News Briefs April 14, 2014

U.S. Navy destroyer Zumwalt christened in Maine The U.S. Navy has christened the first ship of its newest class of destroyers, a 610-foot (186-meter)-long warship with advanced technologies and a stealthy design that will reduce its visibility on enemy radars. The warship bears the name of the late Adm. Elmo ìBudî Zumwalt, who became the...
 
 
Navy photograph by Seamn Edward Guttierrez III

Russian aircraft flies near U.S. Navy ship in Black Sea

Navy photograph by Seamn Edward Guttierrez III Sailors man the rails as the Arleigh Burke-class guided-missile destroyer USS Donald Cook arrives at Naval Station Rota, Spain, Feb. 11, 2014. Donald Cook is the first of four Arle...
 

 

45th Space Wing launches NRO Satellite on board Atlas V

The 45th Space Wing successfully launched a United Launch Alliance Atlas V rocket from Space Launch Complex 41, Vandenberg Air Force Base, Calif., at 1:45 p.m. April 10 carrying a classified national security payload. The payload was designed and built by the National Reconnaissance Office. “I am proud of the persistence and focus of the...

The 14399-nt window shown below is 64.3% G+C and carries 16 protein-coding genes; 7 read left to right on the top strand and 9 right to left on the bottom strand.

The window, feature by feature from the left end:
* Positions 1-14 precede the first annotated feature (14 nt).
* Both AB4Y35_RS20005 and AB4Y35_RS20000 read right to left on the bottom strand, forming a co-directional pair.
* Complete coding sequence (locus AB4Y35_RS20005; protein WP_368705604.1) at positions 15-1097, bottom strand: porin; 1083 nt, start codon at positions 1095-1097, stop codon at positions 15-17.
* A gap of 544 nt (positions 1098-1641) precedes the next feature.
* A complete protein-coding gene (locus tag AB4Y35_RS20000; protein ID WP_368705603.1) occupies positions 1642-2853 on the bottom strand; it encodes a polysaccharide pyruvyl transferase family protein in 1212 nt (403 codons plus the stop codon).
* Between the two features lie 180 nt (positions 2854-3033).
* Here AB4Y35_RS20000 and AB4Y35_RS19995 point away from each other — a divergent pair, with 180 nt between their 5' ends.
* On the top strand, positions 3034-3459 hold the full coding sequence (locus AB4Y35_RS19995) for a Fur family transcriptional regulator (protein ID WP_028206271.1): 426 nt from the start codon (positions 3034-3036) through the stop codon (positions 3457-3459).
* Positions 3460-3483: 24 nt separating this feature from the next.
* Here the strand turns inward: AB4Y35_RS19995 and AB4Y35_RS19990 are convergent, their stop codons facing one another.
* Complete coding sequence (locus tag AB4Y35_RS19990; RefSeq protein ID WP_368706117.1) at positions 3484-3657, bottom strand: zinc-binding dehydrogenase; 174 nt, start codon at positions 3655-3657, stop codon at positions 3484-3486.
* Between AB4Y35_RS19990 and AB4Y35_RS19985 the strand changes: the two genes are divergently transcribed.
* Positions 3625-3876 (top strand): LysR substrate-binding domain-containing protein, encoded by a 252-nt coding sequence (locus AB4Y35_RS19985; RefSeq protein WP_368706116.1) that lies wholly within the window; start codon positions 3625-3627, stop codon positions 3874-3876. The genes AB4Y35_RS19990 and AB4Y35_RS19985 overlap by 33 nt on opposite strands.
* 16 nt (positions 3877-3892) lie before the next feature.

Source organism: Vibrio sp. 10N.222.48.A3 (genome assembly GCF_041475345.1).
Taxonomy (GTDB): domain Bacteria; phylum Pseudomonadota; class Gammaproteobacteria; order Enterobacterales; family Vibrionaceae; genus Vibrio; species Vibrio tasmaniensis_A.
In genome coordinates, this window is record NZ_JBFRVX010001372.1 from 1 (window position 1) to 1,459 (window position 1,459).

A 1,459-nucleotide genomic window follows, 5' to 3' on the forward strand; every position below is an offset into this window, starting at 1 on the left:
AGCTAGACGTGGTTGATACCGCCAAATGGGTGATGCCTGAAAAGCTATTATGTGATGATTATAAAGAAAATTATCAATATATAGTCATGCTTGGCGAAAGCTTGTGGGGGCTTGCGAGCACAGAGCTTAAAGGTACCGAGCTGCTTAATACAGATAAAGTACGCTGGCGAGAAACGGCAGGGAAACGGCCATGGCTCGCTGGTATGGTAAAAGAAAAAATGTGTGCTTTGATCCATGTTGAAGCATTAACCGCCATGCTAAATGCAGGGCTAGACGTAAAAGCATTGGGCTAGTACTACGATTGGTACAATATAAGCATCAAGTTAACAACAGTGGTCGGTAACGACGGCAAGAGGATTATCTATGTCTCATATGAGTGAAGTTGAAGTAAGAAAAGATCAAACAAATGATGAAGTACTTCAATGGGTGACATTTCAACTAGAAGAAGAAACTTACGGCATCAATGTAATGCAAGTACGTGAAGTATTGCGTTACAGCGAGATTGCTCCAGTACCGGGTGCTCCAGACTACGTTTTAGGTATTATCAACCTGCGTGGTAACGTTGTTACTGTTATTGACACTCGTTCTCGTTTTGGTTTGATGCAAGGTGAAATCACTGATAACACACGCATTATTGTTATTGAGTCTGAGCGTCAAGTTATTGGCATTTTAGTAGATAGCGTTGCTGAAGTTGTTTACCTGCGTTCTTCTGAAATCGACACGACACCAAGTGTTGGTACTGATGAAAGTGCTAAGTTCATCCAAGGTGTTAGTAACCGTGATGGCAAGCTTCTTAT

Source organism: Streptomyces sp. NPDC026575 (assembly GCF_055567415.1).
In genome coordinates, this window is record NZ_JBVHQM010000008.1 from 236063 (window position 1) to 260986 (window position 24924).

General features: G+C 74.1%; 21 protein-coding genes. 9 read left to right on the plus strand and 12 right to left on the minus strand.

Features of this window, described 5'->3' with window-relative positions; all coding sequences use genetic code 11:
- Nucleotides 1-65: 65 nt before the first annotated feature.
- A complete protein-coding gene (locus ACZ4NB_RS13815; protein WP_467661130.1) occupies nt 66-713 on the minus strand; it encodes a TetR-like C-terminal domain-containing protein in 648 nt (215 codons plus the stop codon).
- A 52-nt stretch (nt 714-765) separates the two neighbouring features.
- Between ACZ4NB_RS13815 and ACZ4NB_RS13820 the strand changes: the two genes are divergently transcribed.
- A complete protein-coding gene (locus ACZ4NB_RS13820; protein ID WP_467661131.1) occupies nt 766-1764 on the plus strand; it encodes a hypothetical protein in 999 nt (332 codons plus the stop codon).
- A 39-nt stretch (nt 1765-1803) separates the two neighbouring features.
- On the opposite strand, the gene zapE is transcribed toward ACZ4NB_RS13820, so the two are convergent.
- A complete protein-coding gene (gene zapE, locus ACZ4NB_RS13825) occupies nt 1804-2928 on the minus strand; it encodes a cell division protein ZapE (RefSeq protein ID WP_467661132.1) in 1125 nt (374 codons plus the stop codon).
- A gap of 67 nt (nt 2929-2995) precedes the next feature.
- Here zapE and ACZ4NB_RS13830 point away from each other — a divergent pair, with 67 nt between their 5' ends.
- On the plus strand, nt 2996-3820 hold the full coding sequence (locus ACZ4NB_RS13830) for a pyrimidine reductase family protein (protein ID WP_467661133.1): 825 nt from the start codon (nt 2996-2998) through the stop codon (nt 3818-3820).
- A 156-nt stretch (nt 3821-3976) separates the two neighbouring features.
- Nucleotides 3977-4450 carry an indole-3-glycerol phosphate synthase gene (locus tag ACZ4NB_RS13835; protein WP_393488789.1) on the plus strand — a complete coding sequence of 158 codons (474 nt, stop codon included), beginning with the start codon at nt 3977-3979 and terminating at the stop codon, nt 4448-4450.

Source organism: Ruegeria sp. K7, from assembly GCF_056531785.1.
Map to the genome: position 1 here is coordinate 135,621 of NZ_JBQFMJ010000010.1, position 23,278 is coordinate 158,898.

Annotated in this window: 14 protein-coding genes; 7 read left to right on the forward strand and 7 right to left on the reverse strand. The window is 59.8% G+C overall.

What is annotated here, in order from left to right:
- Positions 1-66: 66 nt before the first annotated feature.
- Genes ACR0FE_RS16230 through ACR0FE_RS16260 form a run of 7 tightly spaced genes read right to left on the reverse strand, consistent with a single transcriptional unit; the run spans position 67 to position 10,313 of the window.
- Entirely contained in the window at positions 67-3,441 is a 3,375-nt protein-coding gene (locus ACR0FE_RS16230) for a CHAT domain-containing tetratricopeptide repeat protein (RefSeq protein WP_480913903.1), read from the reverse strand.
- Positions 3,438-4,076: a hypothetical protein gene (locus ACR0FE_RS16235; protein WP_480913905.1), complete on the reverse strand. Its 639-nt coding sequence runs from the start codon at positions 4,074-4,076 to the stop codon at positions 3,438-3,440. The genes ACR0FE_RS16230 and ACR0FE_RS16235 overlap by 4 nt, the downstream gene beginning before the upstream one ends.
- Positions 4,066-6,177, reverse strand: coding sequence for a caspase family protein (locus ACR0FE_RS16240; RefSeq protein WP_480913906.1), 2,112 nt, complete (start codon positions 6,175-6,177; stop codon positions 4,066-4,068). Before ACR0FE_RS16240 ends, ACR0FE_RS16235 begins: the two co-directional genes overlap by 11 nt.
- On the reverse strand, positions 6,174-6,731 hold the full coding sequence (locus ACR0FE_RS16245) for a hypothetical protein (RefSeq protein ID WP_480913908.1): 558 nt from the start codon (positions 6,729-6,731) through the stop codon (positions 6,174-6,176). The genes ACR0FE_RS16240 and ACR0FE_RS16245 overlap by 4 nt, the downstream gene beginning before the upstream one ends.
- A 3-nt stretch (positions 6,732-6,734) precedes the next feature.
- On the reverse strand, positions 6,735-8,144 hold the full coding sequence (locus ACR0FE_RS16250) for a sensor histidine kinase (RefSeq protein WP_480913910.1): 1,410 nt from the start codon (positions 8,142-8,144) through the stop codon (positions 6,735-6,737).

U.S. Air Force selects Cubic for Moroccan P5 air combat training system

Cubic Defense Systems, a subsidiary of Cubic Corporation announced April 11 it has been awarded a contract valued at more than $5 million from the U.S. Air Force to supply its P5 Combat Training System to the Moroccan Air Force. Morocco will join the United States Air Force, Navy, and Marine Corps, along with a...
 
 
Lockheed Martin photograph

NASA’s Orion Spacecraft powers through first integrated system testing

Lockheed Martin photograph Engineers in the Operations and Checkout Building at NASA’s Kennedy Space Center in Florida, perform avionics testing on the Orion spacecraft being prepared for its first trip to space later this ye...
 




0 Comments


Be the first to comment!


Leave a Reply

Your email address will not be published. Required fields are marked *

You may use these HTML tags and attributes: <a href="" title=""> <abbr title=""> <acronym title=""> <b> <blockquote cite=""> <cite> <code> <del datetime=""> <em> <i> <q cite=""> <strike> <strong>